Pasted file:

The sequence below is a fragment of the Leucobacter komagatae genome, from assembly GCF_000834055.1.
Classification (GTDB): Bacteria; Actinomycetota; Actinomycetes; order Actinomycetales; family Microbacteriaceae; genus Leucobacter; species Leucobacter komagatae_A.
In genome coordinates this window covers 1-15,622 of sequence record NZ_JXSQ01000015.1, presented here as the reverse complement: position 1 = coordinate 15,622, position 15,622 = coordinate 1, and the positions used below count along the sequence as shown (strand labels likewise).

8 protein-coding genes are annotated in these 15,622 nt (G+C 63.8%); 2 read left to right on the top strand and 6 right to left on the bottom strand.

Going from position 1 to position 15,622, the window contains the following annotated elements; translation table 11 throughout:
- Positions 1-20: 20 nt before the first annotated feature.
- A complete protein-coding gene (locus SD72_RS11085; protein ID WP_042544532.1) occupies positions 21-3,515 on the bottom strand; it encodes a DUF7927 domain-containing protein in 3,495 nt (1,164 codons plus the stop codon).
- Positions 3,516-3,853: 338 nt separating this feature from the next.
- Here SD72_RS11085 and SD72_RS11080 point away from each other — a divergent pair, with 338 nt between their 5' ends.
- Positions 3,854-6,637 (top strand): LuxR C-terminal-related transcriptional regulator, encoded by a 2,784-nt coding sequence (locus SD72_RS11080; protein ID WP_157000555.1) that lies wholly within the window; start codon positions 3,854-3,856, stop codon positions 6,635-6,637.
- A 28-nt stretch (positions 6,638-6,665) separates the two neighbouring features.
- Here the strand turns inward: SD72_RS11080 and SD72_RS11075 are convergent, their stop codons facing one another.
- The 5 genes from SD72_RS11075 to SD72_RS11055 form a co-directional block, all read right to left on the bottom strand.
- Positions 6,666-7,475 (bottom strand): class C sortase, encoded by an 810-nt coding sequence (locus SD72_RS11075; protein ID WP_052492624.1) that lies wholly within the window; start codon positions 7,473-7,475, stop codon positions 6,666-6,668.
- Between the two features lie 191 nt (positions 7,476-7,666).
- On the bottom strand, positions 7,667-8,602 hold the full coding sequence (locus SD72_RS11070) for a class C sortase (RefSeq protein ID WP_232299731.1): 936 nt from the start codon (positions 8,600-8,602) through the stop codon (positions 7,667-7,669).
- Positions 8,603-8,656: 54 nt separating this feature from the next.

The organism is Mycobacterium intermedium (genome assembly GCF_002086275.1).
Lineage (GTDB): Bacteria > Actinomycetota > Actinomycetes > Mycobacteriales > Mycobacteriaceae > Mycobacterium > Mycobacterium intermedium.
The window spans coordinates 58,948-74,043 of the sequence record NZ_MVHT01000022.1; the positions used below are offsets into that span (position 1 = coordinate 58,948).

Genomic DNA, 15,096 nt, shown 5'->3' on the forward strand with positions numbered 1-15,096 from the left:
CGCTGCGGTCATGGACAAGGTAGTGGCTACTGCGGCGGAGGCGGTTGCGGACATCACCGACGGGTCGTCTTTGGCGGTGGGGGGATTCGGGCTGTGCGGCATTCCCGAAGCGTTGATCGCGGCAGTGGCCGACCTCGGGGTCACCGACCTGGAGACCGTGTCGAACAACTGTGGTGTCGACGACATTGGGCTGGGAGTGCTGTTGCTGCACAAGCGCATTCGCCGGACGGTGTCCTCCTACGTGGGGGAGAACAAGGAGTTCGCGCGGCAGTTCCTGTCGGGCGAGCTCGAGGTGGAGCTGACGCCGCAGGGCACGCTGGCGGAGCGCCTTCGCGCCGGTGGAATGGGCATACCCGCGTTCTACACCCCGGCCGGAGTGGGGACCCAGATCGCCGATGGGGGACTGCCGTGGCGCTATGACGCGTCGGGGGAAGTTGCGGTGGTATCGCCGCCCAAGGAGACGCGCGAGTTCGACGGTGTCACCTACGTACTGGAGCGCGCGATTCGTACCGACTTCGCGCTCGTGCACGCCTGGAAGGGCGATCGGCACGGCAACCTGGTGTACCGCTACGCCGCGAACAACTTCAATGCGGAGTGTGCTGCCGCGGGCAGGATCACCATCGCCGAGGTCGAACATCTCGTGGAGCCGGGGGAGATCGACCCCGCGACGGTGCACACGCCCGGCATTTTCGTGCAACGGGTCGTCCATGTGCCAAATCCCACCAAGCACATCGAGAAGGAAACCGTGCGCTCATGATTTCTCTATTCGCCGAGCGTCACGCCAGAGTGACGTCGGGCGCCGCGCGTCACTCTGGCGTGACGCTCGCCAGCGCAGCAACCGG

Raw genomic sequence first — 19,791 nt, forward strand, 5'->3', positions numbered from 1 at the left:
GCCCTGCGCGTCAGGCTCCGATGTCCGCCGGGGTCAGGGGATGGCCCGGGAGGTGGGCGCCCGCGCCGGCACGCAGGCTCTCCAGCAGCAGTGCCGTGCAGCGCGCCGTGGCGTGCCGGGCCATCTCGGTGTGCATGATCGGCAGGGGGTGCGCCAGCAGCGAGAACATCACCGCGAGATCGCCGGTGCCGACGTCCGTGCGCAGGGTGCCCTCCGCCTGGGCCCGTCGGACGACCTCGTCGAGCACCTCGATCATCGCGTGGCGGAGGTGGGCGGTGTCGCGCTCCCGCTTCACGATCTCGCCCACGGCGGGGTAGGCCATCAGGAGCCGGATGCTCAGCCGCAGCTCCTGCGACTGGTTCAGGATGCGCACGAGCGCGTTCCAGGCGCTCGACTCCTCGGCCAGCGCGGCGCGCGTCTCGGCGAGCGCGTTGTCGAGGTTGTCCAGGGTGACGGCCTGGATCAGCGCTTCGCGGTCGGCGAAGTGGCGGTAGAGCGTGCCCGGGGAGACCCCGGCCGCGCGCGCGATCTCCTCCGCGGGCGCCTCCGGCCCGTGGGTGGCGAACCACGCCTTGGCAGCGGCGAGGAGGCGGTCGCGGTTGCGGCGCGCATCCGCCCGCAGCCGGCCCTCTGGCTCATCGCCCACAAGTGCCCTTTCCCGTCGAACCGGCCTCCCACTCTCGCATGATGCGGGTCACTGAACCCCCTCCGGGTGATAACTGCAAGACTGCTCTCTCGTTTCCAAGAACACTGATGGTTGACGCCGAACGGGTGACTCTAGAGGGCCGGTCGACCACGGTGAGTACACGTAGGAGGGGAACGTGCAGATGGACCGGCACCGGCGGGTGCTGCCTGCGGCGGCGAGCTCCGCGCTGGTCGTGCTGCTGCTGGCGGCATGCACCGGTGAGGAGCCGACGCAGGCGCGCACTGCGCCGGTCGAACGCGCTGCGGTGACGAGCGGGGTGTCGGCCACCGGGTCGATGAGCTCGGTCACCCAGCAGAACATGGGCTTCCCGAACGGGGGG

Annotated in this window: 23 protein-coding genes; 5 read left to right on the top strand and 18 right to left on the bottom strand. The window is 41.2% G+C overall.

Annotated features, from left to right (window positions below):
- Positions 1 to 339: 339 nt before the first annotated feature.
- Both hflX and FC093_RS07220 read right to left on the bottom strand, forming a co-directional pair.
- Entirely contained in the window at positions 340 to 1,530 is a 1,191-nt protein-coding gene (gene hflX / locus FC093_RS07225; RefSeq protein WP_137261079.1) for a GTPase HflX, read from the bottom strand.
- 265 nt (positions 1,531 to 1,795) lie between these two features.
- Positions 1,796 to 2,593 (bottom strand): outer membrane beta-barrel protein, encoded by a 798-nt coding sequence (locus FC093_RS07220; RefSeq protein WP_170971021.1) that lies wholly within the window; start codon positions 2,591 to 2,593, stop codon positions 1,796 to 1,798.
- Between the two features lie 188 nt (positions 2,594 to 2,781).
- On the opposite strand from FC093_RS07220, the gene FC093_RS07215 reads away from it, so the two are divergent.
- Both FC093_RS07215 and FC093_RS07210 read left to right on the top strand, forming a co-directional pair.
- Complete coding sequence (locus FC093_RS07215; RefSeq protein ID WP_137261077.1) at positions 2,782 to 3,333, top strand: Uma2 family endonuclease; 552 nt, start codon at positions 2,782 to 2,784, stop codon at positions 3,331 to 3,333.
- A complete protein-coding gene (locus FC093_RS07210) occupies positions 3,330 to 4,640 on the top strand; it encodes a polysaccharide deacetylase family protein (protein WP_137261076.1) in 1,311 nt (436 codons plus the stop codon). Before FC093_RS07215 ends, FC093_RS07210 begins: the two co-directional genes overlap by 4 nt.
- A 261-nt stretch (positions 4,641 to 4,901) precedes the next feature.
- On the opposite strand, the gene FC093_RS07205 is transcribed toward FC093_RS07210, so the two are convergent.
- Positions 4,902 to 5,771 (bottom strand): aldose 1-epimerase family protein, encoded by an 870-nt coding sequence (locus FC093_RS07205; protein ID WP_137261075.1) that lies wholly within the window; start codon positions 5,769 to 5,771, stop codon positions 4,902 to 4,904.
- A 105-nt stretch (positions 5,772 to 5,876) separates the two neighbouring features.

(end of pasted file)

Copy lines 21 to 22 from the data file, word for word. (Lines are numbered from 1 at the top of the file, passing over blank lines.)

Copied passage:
Genomic DNA, 15,096 nt, shown 5'->3' on the forward strand with positions numbered 1-15,096 from the left:
CGCTGCGGTCATGGACAAGGTAGTGGCTACTGCGGCGGAGGCGGTTGCGGACATCACCGACGGGTCGTCTTTGGCGGTGGGGGGATTCGGGCTGTGCGGCATTCCCGAAGCGTTGATCGCGGCAGTGGCCGACCTCGGGGTCACCGACCTGGAGACCGTGTCGAACAACTGTGGTGTCGACGACATTGGGCTGGGAGTGCTGTTGCTGCACAAGCGCATTCGCCGGACGGTGTCCTCCTACGTGGGGGAGAACAAGGAGTTCGCGCGGCAGTTCCTGTCGGGCGAGCTCGAGGTGGAGCTGACGCCGCAGGGCACGCTGGCGGAGCGCCTTCGCGCCGGTGGAATGGGCATACCCGCGTTCTACACCCCGGCCGGAGTGGGGACCCAGATCGCCGATGGGGGACTGCCGTGGCGCTATGACGCGTCGGGGGAAGTTGCGGTGGTATCGCCGCCCAAGGAGACGCGCGAGTTCGACGGTGTCACCTACGTACTGGAGCGCGCGATTCGTACCGACTTCGCGCTCGTGCACGCCTGGAAGGGCGATCGGCACGGCAACCTGGTGTACCGCTACGCCGCGAACAACTTCAATGCGGAGTGTGCTGCCGCGGGCAGGATCACCATCGCCGAGGTCGAACATCTCGTGGAGCCGGGGGAGATCGACCCCGCGACGGTGCACACGCCCGGCATTTTCGTGCAACGGGTCGTCCATGTGCCAAATCCCACCAAGCACATCGAGAAGGAAACCGTGCGCTCATGATTTCTCTATTCGCCGAGCGTCACGCCAGAGTGACGTCGGGCGCCGCGCGTCACTCTGGCGTGACGCTCGCCAGCGCAGCAACCGG